Last Saturday morning I looked at the clock and it was 8:15. I had already written my morning pages, stretched, walked the dog, made breakfast for my son, and fixed my coffee—and I felt good; I wasn’t sleepy or grumpy! This is nothing short of a miracle, let me tell you. At the age of 49, I am sort of becoming a morning person! At least, it’s not torture for me to be up and about before 9 a.m. anymore. I can’t explain what a big deal this is for me, and I’m proud of myself for creating this shift.
My whole life I’ve loved to sleep. When I was a baby my mother used to wake me up to play because she was bored. I regularly slept until noon when I could, up until my thirties! Once I had my son—who did NOT like to sleep—that all came to a screeching halt. I was so sleep-deprived those first few years, I felt like a completely different person. My sweet husband, who has never had trouble rising early, began to get up with our son when he would wake at 4 or 5 a.m. so I could sleep in—and I basically spent the next ten years trying to fill that sleep deficit. I jealously guarded my sleep like a thief hoards his jewels.
But about a year ago, I began to notice that I felt irritable in the morning way too often—as if I’d woken up late and was running to catch up. I also felt tired every day, even when I got nine or ten hours of sleep. I researched possible causes for this in my usual way—reading lots of books and doing endless internet searches. I discovered that my nightly glass of wine was probably keeping me from deep sleep, so I started skipping it—and what do you know? I woke up feeling significantly more rested and less irritable.
But many days I still felt sluggish. I emailed a coach I follow, Sonia Sommer, to ask her advice, and she recommended that I phase out all the vitamins I was taking. I had quite an array—ironically, most of them chosen to give me more energy—and she told me that as we get older, it becomes harder for our bodies to process supplements; we can actually overtax our liver. So I took a break from them and also started drinking dandelion tea, which supports liver function. She also recommended going outside and getting sun first thing in the morning to re-set my biological clock each day, so I began doing that. I added more exercise and committed to being in bed by 10 each night.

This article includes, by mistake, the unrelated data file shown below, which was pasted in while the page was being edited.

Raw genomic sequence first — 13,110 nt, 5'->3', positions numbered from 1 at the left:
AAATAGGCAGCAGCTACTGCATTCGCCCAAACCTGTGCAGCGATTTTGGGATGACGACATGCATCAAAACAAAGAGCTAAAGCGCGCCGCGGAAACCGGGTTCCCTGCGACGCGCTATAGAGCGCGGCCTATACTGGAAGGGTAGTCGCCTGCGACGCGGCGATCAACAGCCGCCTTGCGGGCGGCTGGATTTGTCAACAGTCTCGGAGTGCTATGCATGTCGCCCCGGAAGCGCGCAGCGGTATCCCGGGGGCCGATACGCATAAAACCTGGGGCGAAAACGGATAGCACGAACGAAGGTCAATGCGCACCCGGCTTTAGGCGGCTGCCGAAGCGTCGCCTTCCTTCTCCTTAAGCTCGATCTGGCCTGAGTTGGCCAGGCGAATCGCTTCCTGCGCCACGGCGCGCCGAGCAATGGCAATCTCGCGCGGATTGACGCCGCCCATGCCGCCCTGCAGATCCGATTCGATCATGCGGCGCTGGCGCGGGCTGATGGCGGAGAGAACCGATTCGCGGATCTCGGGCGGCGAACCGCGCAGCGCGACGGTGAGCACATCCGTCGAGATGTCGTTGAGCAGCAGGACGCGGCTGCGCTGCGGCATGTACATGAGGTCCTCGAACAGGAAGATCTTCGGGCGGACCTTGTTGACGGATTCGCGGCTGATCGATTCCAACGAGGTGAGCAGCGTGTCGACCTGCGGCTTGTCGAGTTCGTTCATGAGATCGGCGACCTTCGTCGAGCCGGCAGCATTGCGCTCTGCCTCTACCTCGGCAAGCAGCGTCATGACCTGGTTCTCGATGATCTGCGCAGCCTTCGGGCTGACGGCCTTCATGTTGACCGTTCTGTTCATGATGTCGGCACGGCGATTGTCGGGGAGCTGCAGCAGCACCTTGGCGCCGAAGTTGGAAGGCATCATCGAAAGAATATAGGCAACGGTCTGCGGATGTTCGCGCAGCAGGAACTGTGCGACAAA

Finally, I took a hard look at my mornings. I realized I was hitting snooze until I absolutely had to get up, then jumping out of bed with that adrenalized feeling of being late. I would stumble out to the kitchen, feeling groggy, and race around doing morning chores while I gulped my coffee. It was an awful way to start the day—no wonder I didn’t want to get up! No wonder I was grumpy! I decided to stop hitting the snooze. Rather, I would open my eyes and lie in bed for a moment, stretching and breathing deeply—and consciously NOT thinking about my to-do list. Doing that really made a difference in how I felt.
I started taking my coffee outside, drinking it slowly while I sat with my feet in the pool. I would watch the clouds or the water rippling and listen to the birds and the breeze through the leaves. Again, I wasn’t thinking about what I had to accomplish, just letting my mind rest.
As I did this for a few weeks, I began to feel much more in control and relaxed in the mornings, and that feeling would last through the day. I started noticing that I would wake up around 7 or 7:30, then make myself go back to sleep if it wasn’t officially time to get up yet. I decided to try getting up whenever I first woke up, just to see how I felt. I was amazed to find that I wasn’t tired at all; as long as I was asleep by 11, I would wake up naturally around 7 or so, and have plenty of energy all day.
I kept doing this, and got into a rhythm of getting up on my own, before my alarm clock. It gave me more time in the mornings, which I decided to spend on myself. I would stay in my bedroom and journal, or try to sit in silence, or do some stretches on the floor—and it made me so happy! I realized I was creating a sort of morning ritual that was helping put me in a positive frame of mind. I was more patient, calmer, and more centered.
In April I began a writing class led by Martha Beck and Elizabeth Gilbert; shortly after it started I was sitting outside with my coffee and I began wondering how they spent their mornings. I figured they must have some sort of amazing ritual, since they are living aligned with their dreams. I thought about other women I knew who were living like that, and wondered about their mornings. I realized it would make a fascinating book—and then I realized I could write it! I was both exhilarated and terrified, all in the same moment. I decided to go for it, because I wanted to share with other women how powerful a morning ritual can be. If I could help even one woman change her mornings for the better, as I had done, it would be worth it.
I committed to writing the book, and am about halfway through it now. I’ve interviewed over a dozen women—including Martha Beck!—and what I’ve learned has been fascinating. I can’t wait to share it with everyone. As it progresses, I’ll keep you updated!